Multiple-choice tests… Students looove multiple-choice tests. Until they take one and do not get the expected result. They think like “No writing! Yay!”, and then they realise that it is that ‘writing’ part that earns the marks.
That is one of the reasons I always insist on showing clear work that leads to the answer. It is the core of English Maths Curriculum. Hence, it is the core of assessment, namely, IGCSE and A/AS Level Maths Exams.
Certainly, this is the short-term gain of it; show your work to get more marks, hence succeed the exam. However, it has deeper benefits to student learning; particularly in thinking and problem solving skills.
Why do we write anyway? The main reason is, ‘to remember’. Imagine that you are solving a multi-step problem; it is quite hard, not impossible though, to carry on all the steps mentally, as it is hard to remember each result after performing a step.
Apart from that, when you write the steps of a solution and the result of each step, you also start to organise your thinking. Practice makes perfect; with the help of the examples, you work on question after question, not only to ‘memorise’ the formula or ‘learn’ the bit of information, but you also learn how to best present your work, which is proof to your organised thinking and problem solving skills. Hence, it is not about performing the same steps of the same solution while solving a particular type of question. Rather it is about training and sharpening these skills to flexibly build a clear presentation leading to the answer, regardless of the question type.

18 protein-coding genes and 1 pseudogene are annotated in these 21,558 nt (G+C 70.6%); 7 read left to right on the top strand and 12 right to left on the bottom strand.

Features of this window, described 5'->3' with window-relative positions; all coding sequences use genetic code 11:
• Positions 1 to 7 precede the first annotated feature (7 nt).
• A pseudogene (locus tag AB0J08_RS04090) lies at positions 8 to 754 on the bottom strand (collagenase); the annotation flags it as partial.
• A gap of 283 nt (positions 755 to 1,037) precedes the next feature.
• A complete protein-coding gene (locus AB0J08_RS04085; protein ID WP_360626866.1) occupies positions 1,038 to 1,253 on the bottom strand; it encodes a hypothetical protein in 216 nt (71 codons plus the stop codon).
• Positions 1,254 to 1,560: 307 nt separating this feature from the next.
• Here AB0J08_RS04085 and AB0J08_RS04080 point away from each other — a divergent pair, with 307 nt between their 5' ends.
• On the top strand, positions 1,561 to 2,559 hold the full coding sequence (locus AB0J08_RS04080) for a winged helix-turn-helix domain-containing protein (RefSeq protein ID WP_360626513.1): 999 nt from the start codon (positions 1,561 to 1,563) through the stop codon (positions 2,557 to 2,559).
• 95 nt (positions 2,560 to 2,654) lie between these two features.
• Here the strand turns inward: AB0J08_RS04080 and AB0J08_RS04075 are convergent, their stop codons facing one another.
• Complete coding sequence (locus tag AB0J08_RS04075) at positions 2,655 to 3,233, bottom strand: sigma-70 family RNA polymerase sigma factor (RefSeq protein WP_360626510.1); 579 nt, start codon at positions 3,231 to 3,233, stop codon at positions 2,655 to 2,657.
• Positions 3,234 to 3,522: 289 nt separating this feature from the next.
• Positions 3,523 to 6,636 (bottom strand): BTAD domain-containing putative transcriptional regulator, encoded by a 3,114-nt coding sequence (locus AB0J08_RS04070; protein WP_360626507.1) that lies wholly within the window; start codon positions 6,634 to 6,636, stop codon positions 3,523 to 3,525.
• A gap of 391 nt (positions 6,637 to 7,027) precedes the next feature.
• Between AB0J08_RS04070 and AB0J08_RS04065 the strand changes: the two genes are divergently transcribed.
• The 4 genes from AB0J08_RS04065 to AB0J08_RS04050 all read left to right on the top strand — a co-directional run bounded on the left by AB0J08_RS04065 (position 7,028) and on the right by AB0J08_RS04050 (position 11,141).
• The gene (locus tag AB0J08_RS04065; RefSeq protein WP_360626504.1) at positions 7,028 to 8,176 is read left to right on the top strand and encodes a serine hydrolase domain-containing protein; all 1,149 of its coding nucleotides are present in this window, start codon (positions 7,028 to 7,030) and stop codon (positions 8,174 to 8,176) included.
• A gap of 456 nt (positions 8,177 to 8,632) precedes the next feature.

‘Teaching maths’, as a consequence, is not just delivering the content, but also explaining the thinking behind, showing misconceptions and role-modelling the problem solving skill. And that is why, it is not ‘teaching’ anymore; it is ‘helping students learn’. Teachers should design their lessons based on a student-centred approach with less ‘chalk-and-talk’ time and more peer or group activity time. They should monitor students’ working with follow-up of each student’s progress, instead of ‘teaching’ in front of the board.
This idea is important in private tuition, as well as in the class. A private tutor should focus on student’s needs. Does s/he have a hard time understanding the content? Is it his/her difficulty on expressing the way s/he solves the problems? Does s/he lack the previous knowledge, and therefore cannot perform well? Does s/he get distracted easily? The answers vary for each kid, hence the tuition should be tailor-made to his/her needs. With the right approach and appropriate amount of effort, every child is capable of doing maths.